Frank P. Howe

Document Type

Thesis - Open Access

Award Date


Degree Name

Master of Science (MS)


Wildlife and Fisheries Science


Mourning dove (Zenaida macroura) use of and movements around man-made ponds, as well as dove nesting ecology, were studied from 1983 through 1985 on the Idaho National Engineering Laboratory (INEL). Relative dove use was higher (P < 0.01) on some ponds than others, and multiple regression revealed a positive association (R 2 = 0.49) between relative use and the geographic isolation of ponds. Two peaks in diurnal pond use were exhibited by doves on the INEL: the mourning peak began around 0800 and lasted until approximately 1300, and the evening peak began at about 2030 and ended by 2150. Seasonal pond use fluctuated slightly through the summer then dropped rapidly in early September. Average and average maximum movements indicated that the 41 mourning doves trapped and fitted with radio-transmitters at the Test Reactor Area (TRA) and the Naval Research Facility (NRF) did not move off of the INEL on a regular basis. The average distance from mourning dove locations to TRA and NRF was <2.0 km, and the average maximum dove location was <3.5 km from either facility. Average (<2.0 km) and average maximum (<3.5 km) distances were also measured from dove locations to watering sites. Doves captured at both TRA and NRF moved, on average, 1.5 km from their nests; the average maximum distance from a dove's location to its nest was 2.8 and 5.4 km for doves caught at TRA and NRF. The average maximum distance between any 2 locations (for the same individual) at both TRA and NRF was <4.0 km. Mourning doves on the INEL are primarily ground nesters. Nesting success averaged 68% per year, with 1.8 fledglings produced per successful nest. Nesting densities averaged 0.02 nests/ha during the study. Three peaks in hatching occurred on the INEL: 1 during the fourth week of June, another during the third week of July, and a third during the first and second weeks of August. Annual production estimates for the INEL ranged from 11,300 to 17,000 doves, based on a model using 2 and 3 nesting attempts per summer. No differences (P > 0.05) were indicated in the percent coverage of shrubs, grasses, forbs, and bare ground, as measured with the line-intercept method, in the 5-m area surrounding dove nests and paired random sites. However, a difference in the percentage of grass cover and bare ground, as measured with a point-frame, was indicated in the 1-m2 (microhabitat) centered on the nest or random site; nest sites contained more grass (P = 0.02) and less bare ground (P = 0.02) than random sites. No difference was found between nest and random site microhabitats in the percentage of shrub or forb cover. Also, no difference was indicated by chi-square analysis in vertical vegetation obstruction, as measured from 15 m, between nest and random sites. Twenty-three of the 28 ground nests on the INEL were located under big sagebrush (Artemisia tridentata).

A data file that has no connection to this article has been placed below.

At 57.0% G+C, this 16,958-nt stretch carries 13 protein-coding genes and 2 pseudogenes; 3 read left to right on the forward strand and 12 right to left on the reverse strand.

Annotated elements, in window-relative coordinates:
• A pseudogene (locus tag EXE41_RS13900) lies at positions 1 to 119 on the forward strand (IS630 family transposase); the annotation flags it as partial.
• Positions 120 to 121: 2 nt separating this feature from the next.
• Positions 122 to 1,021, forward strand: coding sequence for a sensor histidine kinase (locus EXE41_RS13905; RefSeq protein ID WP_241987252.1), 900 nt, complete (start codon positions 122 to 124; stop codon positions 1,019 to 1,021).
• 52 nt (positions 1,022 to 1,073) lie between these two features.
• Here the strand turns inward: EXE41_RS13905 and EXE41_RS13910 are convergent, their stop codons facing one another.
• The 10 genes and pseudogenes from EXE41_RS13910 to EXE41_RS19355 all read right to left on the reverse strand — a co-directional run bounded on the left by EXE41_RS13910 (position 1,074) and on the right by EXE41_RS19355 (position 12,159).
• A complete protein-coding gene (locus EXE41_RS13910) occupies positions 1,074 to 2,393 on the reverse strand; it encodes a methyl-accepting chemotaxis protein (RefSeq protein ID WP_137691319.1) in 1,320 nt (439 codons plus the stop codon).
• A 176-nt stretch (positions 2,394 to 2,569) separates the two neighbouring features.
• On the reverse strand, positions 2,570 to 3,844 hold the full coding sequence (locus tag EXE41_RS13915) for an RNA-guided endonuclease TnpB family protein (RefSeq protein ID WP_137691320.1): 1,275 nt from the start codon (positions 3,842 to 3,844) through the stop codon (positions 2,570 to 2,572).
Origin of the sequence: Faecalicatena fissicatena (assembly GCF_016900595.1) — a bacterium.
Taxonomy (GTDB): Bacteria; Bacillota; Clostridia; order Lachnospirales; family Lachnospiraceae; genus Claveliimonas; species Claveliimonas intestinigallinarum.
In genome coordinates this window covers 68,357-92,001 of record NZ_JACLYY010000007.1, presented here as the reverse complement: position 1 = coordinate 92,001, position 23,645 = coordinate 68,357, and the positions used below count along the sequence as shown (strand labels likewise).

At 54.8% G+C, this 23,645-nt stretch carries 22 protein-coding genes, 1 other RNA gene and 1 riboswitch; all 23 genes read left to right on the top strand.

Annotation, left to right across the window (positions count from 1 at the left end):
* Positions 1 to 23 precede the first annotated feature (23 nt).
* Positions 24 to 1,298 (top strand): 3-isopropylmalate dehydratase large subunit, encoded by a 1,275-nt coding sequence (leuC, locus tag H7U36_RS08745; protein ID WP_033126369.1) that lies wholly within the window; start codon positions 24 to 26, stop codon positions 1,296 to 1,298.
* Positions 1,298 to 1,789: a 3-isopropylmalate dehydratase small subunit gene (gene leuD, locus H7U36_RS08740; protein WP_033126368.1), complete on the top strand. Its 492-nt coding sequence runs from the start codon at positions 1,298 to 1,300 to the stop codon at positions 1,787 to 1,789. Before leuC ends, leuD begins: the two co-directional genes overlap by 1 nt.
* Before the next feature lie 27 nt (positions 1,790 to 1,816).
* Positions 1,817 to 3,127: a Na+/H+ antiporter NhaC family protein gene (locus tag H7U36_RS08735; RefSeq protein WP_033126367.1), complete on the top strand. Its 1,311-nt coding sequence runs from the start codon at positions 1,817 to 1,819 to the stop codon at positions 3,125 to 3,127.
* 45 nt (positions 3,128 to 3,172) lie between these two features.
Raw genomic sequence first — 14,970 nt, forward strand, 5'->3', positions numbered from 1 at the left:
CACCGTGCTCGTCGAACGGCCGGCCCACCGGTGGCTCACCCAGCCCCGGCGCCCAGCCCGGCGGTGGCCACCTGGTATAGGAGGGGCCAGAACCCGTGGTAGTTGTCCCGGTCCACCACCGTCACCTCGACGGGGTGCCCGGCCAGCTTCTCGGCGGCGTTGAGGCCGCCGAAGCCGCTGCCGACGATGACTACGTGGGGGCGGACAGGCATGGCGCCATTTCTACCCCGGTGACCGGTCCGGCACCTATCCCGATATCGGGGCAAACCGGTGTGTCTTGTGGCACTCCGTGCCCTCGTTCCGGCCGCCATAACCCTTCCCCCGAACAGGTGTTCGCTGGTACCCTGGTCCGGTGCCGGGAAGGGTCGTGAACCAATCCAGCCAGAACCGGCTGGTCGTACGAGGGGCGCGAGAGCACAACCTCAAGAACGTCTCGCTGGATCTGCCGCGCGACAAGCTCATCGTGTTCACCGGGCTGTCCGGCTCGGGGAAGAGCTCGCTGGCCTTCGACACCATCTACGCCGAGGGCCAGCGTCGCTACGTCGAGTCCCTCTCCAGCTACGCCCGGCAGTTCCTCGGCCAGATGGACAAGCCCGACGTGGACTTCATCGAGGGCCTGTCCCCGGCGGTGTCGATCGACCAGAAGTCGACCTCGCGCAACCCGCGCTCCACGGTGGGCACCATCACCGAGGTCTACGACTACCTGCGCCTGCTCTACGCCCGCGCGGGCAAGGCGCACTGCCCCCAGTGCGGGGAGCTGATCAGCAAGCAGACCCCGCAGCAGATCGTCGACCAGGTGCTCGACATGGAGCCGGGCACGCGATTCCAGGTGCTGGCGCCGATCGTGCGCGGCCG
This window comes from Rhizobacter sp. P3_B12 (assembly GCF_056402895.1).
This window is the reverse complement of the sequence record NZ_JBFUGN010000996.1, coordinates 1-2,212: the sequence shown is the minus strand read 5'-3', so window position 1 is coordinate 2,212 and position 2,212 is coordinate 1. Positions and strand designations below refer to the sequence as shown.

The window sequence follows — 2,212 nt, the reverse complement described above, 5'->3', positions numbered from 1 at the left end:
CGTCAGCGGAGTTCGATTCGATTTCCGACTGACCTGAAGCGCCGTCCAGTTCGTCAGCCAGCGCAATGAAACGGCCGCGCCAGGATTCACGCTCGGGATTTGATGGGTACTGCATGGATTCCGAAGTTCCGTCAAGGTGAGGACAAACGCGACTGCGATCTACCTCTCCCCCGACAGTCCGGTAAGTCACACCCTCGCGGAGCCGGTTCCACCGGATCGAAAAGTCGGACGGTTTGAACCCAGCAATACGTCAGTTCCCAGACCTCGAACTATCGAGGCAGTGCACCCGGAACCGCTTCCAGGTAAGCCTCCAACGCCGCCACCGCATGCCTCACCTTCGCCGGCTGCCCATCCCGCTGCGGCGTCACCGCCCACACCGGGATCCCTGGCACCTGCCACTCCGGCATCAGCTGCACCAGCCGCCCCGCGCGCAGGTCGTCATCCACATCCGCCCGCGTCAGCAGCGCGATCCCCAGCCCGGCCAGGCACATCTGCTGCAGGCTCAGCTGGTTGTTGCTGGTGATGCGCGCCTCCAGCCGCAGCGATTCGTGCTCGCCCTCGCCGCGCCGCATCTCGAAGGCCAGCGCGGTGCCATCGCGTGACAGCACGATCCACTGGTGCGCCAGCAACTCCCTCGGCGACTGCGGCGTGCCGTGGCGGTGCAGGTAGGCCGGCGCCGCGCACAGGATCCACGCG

Library of Congress Subject Headings

Mourning dove
Mourning dove – Ecology
Mourning dove – Habitat


Includes bibliographical references (pages 60-65)



Number of Pages



South Dakota State University


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